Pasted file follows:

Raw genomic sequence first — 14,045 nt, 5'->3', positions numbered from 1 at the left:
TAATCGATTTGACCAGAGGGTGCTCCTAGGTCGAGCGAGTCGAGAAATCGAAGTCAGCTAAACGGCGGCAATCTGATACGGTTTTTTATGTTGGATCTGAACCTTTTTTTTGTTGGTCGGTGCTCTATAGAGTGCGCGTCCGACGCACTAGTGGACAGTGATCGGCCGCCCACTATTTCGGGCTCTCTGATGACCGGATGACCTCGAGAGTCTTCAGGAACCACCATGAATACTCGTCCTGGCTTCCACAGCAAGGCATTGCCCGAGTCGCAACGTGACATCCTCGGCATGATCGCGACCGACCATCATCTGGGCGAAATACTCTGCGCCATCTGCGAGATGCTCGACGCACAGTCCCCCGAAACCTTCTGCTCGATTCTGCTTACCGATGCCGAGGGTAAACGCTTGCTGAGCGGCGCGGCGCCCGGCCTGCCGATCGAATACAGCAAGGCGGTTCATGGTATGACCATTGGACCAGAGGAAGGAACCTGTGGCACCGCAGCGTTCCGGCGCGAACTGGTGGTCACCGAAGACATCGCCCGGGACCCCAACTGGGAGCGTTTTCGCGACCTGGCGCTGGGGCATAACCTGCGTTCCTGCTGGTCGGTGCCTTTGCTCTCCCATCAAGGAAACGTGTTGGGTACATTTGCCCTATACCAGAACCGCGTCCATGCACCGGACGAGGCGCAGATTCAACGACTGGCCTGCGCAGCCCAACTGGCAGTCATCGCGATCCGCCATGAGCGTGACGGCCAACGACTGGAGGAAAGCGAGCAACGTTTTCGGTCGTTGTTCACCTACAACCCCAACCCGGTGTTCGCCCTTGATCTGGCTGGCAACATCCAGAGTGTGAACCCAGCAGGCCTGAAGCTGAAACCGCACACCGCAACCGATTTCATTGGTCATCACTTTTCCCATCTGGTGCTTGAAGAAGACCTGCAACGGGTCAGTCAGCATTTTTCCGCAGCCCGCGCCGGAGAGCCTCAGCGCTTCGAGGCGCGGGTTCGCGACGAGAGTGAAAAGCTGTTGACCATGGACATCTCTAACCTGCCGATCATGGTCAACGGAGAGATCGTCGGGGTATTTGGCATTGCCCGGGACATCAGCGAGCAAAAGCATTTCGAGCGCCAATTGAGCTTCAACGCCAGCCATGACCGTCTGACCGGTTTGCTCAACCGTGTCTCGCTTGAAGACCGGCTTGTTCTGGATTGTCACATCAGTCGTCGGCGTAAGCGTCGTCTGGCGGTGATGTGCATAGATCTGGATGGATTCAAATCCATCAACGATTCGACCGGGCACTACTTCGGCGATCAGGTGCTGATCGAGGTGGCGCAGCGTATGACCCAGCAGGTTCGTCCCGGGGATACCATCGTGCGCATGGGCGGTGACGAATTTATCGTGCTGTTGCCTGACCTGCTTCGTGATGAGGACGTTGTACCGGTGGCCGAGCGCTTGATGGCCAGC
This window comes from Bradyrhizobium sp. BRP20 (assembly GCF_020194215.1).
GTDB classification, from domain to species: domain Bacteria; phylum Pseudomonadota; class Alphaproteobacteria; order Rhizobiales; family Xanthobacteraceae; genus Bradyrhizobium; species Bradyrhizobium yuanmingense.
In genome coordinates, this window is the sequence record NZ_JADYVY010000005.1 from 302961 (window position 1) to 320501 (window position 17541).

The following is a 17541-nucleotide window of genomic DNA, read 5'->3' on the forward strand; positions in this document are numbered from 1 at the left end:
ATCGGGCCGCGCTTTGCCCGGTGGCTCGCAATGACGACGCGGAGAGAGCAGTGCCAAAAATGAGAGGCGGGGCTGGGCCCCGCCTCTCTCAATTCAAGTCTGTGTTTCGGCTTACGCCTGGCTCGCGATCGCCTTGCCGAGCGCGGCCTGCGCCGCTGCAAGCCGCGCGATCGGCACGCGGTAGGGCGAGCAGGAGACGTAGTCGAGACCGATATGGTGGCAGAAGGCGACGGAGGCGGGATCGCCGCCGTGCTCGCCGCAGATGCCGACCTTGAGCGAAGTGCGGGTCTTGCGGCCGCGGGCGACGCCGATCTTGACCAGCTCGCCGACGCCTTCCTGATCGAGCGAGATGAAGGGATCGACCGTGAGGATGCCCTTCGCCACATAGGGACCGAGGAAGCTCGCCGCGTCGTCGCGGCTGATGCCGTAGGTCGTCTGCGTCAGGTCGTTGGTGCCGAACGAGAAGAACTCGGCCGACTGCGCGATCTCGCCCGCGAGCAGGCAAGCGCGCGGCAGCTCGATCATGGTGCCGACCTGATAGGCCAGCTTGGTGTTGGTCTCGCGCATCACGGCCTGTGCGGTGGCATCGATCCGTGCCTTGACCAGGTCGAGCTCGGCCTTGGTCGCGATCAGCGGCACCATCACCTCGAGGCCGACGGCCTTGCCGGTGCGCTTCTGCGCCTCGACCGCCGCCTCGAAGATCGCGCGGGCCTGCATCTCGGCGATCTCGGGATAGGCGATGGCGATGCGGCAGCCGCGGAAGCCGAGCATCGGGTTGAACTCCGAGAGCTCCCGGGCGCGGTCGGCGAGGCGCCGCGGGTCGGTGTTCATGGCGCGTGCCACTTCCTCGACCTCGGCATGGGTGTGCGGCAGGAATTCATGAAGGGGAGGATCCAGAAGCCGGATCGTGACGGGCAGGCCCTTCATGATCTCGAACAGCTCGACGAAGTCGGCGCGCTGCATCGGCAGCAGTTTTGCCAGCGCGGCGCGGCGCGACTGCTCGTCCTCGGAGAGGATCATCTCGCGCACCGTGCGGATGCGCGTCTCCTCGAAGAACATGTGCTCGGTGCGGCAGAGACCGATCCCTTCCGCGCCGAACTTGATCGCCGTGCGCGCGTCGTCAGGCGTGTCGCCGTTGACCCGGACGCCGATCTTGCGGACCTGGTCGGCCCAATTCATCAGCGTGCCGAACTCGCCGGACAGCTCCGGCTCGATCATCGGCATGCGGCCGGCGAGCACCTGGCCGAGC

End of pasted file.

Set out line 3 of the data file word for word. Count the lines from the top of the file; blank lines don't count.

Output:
This window comes from Bradyrhizobium sp. BRP20 (assembly GCF_020194215.1).